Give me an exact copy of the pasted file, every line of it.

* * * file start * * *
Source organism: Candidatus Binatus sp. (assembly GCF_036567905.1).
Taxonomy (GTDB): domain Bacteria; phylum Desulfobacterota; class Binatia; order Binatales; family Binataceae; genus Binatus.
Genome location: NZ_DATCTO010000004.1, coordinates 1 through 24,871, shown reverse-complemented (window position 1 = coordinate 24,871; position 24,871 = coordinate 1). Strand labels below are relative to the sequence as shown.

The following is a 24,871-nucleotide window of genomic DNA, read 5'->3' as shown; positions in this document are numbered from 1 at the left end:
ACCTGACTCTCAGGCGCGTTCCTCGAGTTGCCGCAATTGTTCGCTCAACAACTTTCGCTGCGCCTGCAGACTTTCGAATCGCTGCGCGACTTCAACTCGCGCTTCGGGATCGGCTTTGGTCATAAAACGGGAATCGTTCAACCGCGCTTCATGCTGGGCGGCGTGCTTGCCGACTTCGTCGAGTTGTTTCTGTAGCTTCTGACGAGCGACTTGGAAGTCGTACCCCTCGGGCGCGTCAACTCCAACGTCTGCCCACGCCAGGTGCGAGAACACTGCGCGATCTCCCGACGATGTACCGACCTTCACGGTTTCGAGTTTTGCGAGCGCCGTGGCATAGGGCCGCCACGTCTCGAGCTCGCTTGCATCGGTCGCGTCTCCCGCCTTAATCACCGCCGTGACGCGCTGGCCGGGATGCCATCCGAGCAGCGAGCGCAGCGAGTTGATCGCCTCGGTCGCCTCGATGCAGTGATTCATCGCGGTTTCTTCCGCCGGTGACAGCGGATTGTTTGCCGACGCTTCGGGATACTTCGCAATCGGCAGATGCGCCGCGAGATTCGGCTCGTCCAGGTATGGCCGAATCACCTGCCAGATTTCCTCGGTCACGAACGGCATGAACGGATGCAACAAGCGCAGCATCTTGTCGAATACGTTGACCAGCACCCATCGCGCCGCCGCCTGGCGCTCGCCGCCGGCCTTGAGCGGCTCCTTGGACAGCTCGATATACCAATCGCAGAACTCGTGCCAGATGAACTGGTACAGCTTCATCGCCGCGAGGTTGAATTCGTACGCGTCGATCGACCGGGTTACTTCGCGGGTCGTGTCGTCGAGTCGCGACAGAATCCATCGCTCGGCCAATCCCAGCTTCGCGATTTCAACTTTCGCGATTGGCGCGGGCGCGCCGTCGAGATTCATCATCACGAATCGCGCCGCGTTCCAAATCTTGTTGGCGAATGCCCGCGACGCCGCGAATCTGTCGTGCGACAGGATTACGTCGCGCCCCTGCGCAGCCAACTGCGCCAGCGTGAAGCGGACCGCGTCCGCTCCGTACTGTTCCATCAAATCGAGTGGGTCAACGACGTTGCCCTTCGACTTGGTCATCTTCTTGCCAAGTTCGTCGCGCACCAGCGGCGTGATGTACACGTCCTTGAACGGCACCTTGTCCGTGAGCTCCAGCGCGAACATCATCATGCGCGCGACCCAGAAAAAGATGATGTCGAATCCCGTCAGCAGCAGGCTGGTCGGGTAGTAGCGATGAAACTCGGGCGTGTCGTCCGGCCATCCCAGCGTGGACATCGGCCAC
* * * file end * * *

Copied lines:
Source organism: Candidatus Binatus sp. (assembly GCF_036567905.1).
Taxonomy (GTDB): domain Bacteria; phylum Desulfobacterota; class Binatia; order Binatales; family Binataceae; genus Binatus.
Genome location: NZ_DATCTO010000004.1, coordinates 1 through 24,871, shown reverse-complemented (window position 1 = coordinate 24,871; position 24,871 = coordinate 1). Strand labels below are relative to the sequence as shown.

The following is a 24,871-nucleotide window of genomic DNA, read 5'->3' as shown; positions in this document are numbered from 1 at the left end:
ACCTGACTCTCAGGCGCGTTCCTCGAGTTGCCGCAATTGTTCGCTCAACAACTTTCGCTGCGCCTGCAGACTTTCGAATCGCTGCGCGACTTCAACTCGCGCTTCGGGATCGGCTTTGGTCATAAAACGGGAATCGTTCAACCGCGCTTCATGCTGGGCGGCGTGCTTGCCGACTTCGTCGAGTTGTTTCTGTAGCTTCTGACGAGCGACTTGGAAGTCGTACCCCTCGGGCGCGTCAACTCCAACGTCTGCCCACGCCAGGTGCGAGAACACTGCGCGATCTCCCGACGATGTACCGACCTTCACGGTTTCGAGTTTTGCGAGCGCCGTGGCATAGGGCCGCCACGTCTCGAGCTCGCTTGCATCGGTCGCGTCTCCCGCCTTAATCACCGCCGTGACGCGCTGGCCGGGATGCCATCCGAGCAGCGAGCGCAGCGAGTTGATCGCCTCGGTCGCCTCGATGCAGTGATTCATCGCGGTTTCTTCCGCCGGTGACAGCGGATTGTTTGCCGACGCTTCGGGATACTTCGCAATCGGCAGATGCGCCGCGAGATTCGGCTCGTCCAGGTATGGCCGAATCACCTGCCAGATTTCCTCGGTCACGAACGGCATGAACGGATGCAACAAGCGCAGCATCTTGTCGAATACGTTGACCAGCACCCATCGCGCCGCCGCCTGGCGCTCGCCGCCGGCCTTGAGCGGCTCCTTGGACAGCTCGATATACCAATCGCAGAACTCGTGCCAGATGAACTGGTACAGCTTCATCGCCGCGAGGTTGAATTCGTACGCGTCGATCGACCGGGTTACTTCGCGGGTCGTGTCGTCGAGTCGCGACAGAATCCATCGCTCGGCCAATCCCAGCTTCGCGATTTCAACTTTCGCGATTGGCGCGGGCGCGCCGTCGAGATTCATCATCACGAATCGCGCCGCGTTCCAAATCTTGTTGGCGAATGCCCGCGACGCCGCGAATCTGTCGTGCGACAGGATTACGTCGCGCCCCTGCGCAGCCAACTGCGCCAGCGTGAAGCGGACCGCGTCCGCTCCGTACTGTTCCATCAAATCGAGTGGGTCAACGACGTTGCCCTTCGACTTGGTCATCTTCTTGCCAAGTTCGTCGCGCACCAGCGGCGTGATGTACACGTCCTTGAACGGCACCTTGTCCGTGAGCTCCAGCGCGAACATCATCATGCGCGCGACCCAGAAAAAGATGATGTCGAATCCCGTCAGCAGCAGGCTGGTCGGGTAGTAGCGATGAAACTCGGGCGTGTCGTCCGGCCATCCCAGCGTGGACATCGGCCAC